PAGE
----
21 March, 2016
Since the wide/narrow rings came out, I jumped aboard and started using them with a 1x10 set up on my fat bike a few years ago. Since then things have gotten a more developed, more affordable and with a lot more options. Having a bmx / single speed background, once I transitioned into mountain and road riding I was never very fond of the front derailleur. Since the midwest is pretty flat, you are in the big ring 99% of the time anyway. The 1x drivetrain makes bikes lighter, simpler and easier maintenance.
When I started building up a new road/gravel bike six months ago, I again wanted to cut out the front derailleur that I was using for so many years. Sram's Rival and Force 1 this year got a more affordable and they made many changes to the system to make for a easier set up and better function. I started my research about a year ago making sure that the 1x set up won't hold me back and would still allow the same range that I was using on my compact 2x drivetrain. Recently more of these reviews have been coming out and seeing road/tri athletes swapping over to a larger 1x set up for road. I think the 1x swap will become even more popular with the years to come for road and gravel bikes.
My set up started with:
I built up this set up while I was in Colorado to test it in the front range. There you have gravel roads, endless climbs, fast descends and everything in-between. Still having my 2x10 bike and now my 1x11 I got to feel the difference on the same roads. For me I did notice at first the larger jumps in the cassette range while pedaling, but once you get used to how the drivetrain feels that goes away very quickly. The 1x set up didn't loose anything in the climbs or descents and on the flats I had plenty of gears for my legs. With 2x drivetrains you do have 20 or 22 gears, but there are a few gears that are recommended not to use, so you then loose 2 or 3 gears anyway, making the difference of gears not as great. The chart below shows that the 1x set up still allows for 98% of the ranges that 2x11 offers.
Once I we got to California I had a new set of roads to try out the 1x11 drivetrain on the road. The roads here are much flatter and the mountains are not as promenade as Colorado. After a few rides here, I did notice that my legs were spinning a bit to much, so I swap my 42t for a 44t chainring. After the swap I noticed a better performance within how the gearing felt with the range in the rear and the over spinning of my legs feeling went away as well. The 44t chainring would of been a great set up in Colorado as well, I think it just took some time to figure out what works the best for me. I seen sets up with 38t all the way up to 50t chainrings, it all depends on you and the terrain.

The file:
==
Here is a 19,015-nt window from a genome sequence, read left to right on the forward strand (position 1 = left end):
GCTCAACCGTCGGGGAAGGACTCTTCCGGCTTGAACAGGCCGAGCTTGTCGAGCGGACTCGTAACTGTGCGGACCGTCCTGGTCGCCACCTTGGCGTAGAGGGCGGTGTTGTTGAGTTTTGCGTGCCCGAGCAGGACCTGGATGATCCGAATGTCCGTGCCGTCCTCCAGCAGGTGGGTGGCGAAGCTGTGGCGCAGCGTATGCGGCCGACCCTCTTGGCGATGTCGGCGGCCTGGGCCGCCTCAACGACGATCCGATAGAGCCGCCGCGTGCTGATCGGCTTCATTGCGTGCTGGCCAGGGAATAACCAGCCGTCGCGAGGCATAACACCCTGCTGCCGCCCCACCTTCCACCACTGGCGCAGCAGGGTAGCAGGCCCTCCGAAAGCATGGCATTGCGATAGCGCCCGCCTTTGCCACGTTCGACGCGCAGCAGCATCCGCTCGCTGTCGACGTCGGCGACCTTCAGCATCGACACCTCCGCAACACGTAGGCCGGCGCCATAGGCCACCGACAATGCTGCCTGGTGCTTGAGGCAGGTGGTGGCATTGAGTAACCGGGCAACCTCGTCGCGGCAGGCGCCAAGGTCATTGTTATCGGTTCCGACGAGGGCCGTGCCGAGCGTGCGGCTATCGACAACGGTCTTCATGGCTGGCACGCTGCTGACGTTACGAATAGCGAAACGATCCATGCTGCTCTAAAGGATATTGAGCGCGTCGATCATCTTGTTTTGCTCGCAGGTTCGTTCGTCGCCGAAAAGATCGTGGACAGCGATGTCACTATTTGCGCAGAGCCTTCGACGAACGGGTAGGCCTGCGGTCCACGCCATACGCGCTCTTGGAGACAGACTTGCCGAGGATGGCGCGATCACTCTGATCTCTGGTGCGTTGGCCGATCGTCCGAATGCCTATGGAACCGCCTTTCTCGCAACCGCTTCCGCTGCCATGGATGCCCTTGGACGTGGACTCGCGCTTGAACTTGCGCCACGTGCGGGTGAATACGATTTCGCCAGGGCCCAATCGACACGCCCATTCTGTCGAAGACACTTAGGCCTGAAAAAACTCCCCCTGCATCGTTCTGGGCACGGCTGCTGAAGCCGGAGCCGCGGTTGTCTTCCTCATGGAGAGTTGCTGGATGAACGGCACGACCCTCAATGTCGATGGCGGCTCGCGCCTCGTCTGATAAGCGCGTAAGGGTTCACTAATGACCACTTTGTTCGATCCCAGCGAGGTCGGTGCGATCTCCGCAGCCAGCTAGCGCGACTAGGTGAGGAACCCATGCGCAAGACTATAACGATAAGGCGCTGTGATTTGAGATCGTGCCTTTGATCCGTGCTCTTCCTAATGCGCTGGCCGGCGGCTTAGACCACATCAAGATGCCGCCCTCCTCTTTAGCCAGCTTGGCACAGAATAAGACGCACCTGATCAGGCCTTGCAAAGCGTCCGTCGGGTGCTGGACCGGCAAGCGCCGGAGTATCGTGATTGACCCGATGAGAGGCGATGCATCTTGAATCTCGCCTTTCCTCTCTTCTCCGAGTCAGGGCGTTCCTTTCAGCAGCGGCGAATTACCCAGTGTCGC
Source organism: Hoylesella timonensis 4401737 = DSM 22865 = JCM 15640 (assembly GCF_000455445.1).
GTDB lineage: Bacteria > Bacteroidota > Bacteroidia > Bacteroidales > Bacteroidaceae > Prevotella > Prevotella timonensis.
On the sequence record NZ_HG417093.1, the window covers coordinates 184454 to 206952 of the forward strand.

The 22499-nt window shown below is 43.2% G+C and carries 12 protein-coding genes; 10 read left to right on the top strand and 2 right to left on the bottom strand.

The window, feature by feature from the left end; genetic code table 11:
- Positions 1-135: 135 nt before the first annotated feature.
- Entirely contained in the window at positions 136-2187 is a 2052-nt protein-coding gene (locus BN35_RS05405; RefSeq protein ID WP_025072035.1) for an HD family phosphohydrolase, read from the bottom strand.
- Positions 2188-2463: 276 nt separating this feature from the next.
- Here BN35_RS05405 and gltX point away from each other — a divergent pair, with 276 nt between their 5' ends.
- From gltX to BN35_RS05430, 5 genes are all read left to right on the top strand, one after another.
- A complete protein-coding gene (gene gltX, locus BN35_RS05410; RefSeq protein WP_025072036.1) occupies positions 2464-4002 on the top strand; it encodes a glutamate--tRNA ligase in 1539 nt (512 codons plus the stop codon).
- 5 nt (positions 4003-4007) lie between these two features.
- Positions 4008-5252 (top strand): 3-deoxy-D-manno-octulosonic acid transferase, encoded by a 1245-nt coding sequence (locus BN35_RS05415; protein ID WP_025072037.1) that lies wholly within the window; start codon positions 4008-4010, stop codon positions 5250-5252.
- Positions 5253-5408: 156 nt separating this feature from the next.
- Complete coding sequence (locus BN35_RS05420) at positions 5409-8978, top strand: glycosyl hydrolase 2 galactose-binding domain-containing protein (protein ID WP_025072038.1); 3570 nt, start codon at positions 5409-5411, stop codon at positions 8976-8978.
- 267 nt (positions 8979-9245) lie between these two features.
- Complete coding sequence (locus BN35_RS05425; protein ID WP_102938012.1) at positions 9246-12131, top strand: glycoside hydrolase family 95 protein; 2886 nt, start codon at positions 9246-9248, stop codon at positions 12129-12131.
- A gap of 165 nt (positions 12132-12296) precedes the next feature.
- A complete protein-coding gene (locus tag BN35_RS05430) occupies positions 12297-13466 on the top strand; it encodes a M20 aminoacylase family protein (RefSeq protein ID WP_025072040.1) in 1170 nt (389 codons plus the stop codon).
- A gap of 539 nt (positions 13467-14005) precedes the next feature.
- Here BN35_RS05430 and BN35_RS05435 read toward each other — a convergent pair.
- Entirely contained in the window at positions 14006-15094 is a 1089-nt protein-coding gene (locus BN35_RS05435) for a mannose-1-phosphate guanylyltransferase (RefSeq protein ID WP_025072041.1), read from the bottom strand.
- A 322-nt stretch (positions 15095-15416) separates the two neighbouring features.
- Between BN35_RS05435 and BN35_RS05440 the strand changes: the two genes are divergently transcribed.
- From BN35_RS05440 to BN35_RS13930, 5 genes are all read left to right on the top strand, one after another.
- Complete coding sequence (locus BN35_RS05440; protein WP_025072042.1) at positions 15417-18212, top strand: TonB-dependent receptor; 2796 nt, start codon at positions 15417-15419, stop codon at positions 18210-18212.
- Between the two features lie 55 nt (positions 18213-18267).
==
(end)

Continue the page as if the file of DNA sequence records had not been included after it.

Making the transition to the 1x set up can get pretty expensive, but there are things you can do to make your the transition more affordable. Wolf tooth and Raceface both are making an arrange of wide/narrow chainrings for different cranks so you don't have to buy a new crankset. Just make sure that your chain line would be good when making the swap (Wolf tooth's website has some great articles to read on chain lines and what to use and not use). Also, if you have a 10 speed wheelset, making the swap to a new wheelset with XD is the most costly. Fortunately there are wide range 11 speed cassettes that will work on your 10 speed driver; Shimano XTR M9000, Sram NX and Sunrace MX8. There is a wide range of parts offered now that you can make the transition into using a 1x drivetrain on your budget no matter how big or small.
With a few hundred miles on this drivetrain I'm glad to report that I'm confident in the swap and the 1x set up will be staying on for many years to come. It performed much better out on the CX course, since there was no front derailleur to get cogged and with the bumpy terrain the clutch system derailleur out performed the standard 2x as well (this would go for the long distance gravel races come up this spring). The Force 1 derailleur provides a fast clean shift through the 10-42 cassette, even when things got muddy and under pressure from steep climbs. The 1x set up for road isn't for everyone, but I think for a lot of people this does make a lot of sense. It might take a little playing around with to figure our what gearing you need based on where you live, your performance level and what terrain you ride in most. But once that is figured out, the 1x gives you and your bike the simplicity and worry free joy of riding.